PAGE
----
Studying for a degree is great but it can be a challenge at times fitting everything in, especially if you have other commitments like a family or a part-time job to consider. The key to being successful at it is to manage your time effectively so you get the most out of your day without compromising on your learning or your health.
By being clever with your time you’ll work smarter, not harder, you’ll be more effective when you do work and you’ll still find time to enjoy doing the things you love.
Do the things you hate most first
Everyone has tasks they put off doing until they really have to because they are irritating, difficult or just downright boring. But if you put them at the top of your to do list and get them done first thing when you are most productive you’re far more likely to get them out of the way quicker, freeing you up to move onto more enjoyable pursuits.
Don’t do it alone
There are lots of project management tools out there and many of them are free to sign up to. You can create projects, set tasks, deadlines and reminders so you need never miss another one again. In addition, there is plenty of support for degree students. GSM London, for example, has a Student Hub with trained advisors who can offer guidance on everything from student finance and result queries to wellbeing and health.
Build a plan
On any degree course there is a lot to learn and you’ll have a timetable for all your lectures and tutorials to help you plan. But it’s a good idea to create one for your personal study time. Prioritise what needs to be done and when, and break it up into bite-sized chunks so you can quickly move through the less interesting tasks. Consider using Google Calendar or another online app which allows you to split your day up minute by minute. Revising for 30 minutes little and often is far better than trying to cram everything in, in one night. If you build in 30 minutes every day you’ll be surprised at how much you actually achieve over the course of a few weeks and how much you remember.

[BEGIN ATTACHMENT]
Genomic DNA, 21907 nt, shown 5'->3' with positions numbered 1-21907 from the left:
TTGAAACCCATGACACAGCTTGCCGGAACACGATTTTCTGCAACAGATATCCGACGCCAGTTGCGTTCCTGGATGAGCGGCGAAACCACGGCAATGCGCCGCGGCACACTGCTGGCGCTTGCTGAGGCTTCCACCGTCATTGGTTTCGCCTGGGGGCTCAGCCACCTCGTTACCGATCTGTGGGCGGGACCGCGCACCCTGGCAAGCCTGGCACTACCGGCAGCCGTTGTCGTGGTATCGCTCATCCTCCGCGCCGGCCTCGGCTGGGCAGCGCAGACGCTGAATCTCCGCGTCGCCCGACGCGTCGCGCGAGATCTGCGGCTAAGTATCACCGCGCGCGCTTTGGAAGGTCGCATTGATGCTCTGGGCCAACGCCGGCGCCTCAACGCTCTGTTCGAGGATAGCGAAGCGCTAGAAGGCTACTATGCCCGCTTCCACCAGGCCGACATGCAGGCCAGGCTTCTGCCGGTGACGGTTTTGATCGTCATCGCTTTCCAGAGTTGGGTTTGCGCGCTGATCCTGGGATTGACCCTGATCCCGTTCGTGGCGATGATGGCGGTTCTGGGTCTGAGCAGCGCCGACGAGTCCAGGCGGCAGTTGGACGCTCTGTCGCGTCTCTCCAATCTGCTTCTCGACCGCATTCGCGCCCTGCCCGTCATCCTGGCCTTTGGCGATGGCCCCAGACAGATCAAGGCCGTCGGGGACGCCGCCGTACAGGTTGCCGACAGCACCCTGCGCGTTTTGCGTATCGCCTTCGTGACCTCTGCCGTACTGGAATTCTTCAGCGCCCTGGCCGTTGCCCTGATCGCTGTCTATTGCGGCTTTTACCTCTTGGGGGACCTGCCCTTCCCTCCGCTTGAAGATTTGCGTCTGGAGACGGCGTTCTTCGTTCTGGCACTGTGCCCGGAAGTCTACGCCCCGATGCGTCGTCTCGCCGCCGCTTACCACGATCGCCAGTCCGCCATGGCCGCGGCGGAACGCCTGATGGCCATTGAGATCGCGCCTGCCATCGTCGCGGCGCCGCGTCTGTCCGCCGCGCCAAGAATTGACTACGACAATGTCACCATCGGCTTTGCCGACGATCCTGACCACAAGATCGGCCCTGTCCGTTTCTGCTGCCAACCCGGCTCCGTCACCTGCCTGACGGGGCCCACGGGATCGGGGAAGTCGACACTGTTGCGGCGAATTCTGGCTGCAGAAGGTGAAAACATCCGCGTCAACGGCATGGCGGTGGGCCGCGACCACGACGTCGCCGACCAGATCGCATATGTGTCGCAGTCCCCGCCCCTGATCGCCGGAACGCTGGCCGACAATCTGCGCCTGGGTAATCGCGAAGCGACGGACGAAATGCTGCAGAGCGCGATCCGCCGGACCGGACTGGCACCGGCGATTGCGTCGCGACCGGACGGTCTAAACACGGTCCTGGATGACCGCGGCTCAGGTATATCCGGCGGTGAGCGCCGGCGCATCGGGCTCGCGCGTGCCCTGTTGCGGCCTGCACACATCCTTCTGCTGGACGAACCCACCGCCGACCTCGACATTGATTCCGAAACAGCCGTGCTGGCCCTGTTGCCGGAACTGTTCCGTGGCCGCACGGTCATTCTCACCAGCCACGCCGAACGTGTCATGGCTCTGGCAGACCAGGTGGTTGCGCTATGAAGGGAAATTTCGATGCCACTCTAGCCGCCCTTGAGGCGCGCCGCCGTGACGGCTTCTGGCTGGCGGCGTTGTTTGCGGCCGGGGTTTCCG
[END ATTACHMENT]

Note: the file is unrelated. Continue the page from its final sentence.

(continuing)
The importance of saying no
You may be super talented and hardworking but you’re not super human. There is no harm in saying no to people if you have important things to do in relation to your study.
Give yourself a great space to work in
Figure out where works best for you. Are you most efficient in the library or do you prefer nestling down in a busy café with a latte for company as you revise? You’ll be more productive if you’re in surroundings where you feel comfortable.
In addition, if you do a lot of study at home try and minimise the distractions there. If you can, have a room where you can close yourself off from anyone else and concentrate on the task in hand. If you don’t have space for that, try and create a corner which is effectively your university study area and let your friends and family know when to keep the noise down and not to disturb you.
Take a break
This may seem counterintuitive to time management but taking regular breaks can actually aid your concentration and increase productivity. Even if it’s just getting up and stretching or taking a short walk, it can be enough to break the boredom so you come back to your study refreshed.
Treat study as if you’re working
You may have lectures dotted about, an hour here, an hour there but treat the entire day as a work day instead so you are in study mode from 9.00am-5.30pm. Set a definitive deadline to finish for the day so you can go home and relax afterwards.
We would like to hear from you if you have any questions about managing your time. You can call us on 020 3797 4687 or find out more here.